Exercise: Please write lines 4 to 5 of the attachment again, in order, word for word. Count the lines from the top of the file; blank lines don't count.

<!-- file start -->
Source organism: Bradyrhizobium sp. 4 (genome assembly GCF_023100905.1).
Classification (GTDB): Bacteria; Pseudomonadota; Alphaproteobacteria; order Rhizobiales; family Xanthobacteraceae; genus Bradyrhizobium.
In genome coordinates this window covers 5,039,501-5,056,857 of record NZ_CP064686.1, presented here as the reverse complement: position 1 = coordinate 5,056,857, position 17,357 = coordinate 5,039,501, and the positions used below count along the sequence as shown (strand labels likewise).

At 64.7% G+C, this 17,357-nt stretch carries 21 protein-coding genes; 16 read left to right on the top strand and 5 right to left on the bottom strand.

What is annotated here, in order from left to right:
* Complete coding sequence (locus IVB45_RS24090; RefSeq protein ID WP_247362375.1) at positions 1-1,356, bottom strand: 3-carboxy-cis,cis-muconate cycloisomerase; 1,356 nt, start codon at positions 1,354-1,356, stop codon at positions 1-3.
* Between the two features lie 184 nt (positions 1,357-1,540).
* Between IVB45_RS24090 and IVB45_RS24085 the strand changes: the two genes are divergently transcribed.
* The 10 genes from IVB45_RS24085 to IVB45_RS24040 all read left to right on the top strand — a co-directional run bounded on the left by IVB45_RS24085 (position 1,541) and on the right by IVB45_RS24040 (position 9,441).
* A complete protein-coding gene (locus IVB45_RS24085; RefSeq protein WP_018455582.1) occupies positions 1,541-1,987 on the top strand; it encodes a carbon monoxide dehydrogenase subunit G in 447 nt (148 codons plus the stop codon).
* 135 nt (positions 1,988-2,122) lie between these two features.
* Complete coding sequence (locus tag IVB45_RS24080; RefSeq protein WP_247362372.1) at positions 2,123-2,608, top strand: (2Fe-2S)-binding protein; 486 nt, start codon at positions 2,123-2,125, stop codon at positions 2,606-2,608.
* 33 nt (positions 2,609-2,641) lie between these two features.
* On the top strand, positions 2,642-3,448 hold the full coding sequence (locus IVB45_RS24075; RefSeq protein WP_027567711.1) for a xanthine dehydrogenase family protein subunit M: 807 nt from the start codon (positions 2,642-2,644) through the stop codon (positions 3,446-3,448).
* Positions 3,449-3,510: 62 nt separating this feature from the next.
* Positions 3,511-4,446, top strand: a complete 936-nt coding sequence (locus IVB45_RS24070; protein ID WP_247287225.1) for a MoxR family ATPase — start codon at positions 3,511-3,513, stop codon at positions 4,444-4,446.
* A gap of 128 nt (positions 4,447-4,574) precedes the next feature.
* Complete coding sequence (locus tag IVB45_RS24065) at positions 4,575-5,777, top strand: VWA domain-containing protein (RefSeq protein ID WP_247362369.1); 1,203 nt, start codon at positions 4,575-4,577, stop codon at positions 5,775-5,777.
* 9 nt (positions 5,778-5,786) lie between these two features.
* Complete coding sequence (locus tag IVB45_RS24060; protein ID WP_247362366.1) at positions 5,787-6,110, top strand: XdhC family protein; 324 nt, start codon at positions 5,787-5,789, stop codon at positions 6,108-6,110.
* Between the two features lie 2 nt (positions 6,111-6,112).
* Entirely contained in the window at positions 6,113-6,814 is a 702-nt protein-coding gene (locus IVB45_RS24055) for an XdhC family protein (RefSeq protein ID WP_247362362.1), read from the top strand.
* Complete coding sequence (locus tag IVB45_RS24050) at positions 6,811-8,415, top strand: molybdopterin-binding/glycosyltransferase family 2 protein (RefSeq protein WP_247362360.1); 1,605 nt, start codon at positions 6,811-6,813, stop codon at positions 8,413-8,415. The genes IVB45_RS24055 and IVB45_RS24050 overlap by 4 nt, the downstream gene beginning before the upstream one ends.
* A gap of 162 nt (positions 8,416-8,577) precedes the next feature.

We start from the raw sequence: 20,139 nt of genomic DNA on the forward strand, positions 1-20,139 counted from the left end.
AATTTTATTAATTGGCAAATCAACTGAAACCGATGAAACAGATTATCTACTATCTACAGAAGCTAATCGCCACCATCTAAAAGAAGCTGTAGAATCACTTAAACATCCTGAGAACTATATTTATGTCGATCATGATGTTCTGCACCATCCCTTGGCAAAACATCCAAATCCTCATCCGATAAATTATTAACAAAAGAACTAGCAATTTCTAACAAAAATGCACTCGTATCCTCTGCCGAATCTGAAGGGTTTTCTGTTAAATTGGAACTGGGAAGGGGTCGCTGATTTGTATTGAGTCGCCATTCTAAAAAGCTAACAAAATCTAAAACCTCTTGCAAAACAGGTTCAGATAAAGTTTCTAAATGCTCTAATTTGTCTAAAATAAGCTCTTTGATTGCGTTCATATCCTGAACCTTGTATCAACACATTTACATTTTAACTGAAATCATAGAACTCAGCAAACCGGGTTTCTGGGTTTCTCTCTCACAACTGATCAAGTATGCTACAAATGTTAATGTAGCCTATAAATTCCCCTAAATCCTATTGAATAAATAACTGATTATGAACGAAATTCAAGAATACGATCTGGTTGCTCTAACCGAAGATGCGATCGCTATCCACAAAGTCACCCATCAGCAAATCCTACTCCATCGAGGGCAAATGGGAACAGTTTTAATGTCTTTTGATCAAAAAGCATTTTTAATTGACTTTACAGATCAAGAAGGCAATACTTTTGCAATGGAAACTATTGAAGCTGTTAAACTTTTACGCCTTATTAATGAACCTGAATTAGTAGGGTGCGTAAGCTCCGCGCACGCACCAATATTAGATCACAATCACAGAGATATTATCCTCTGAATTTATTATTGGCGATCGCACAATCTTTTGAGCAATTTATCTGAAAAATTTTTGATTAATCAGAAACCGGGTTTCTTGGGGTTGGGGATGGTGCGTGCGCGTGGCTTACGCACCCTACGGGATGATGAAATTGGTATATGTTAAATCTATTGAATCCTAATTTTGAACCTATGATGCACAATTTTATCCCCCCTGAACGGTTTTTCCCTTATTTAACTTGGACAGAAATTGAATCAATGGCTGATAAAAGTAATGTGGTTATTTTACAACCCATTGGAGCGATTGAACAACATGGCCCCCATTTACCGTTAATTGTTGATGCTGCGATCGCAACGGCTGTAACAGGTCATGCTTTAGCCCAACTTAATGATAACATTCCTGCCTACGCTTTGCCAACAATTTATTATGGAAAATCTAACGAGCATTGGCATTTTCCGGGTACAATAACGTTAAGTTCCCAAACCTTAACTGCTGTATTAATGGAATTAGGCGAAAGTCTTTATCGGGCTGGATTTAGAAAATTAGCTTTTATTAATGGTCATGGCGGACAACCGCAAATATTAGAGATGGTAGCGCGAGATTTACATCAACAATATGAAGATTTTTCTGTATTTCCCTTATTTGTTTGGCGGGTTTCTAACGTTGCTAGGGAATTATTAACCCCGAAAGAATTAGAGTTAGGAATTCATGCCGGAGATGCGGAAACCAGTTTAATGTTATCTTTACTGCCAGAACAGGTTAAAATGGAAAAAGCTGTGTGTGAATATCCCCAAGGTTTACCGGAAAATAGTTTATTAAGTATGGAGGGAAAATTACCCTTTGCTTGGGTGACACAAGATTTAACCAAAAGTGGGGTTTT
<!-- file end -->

At 64.7% G+C, this 17,357-nt stretch carries 21 protein-coding genes; 16 read left to right on the top strand and 5 right to left on the bottom strand.

What is annotated here, in order from left to right: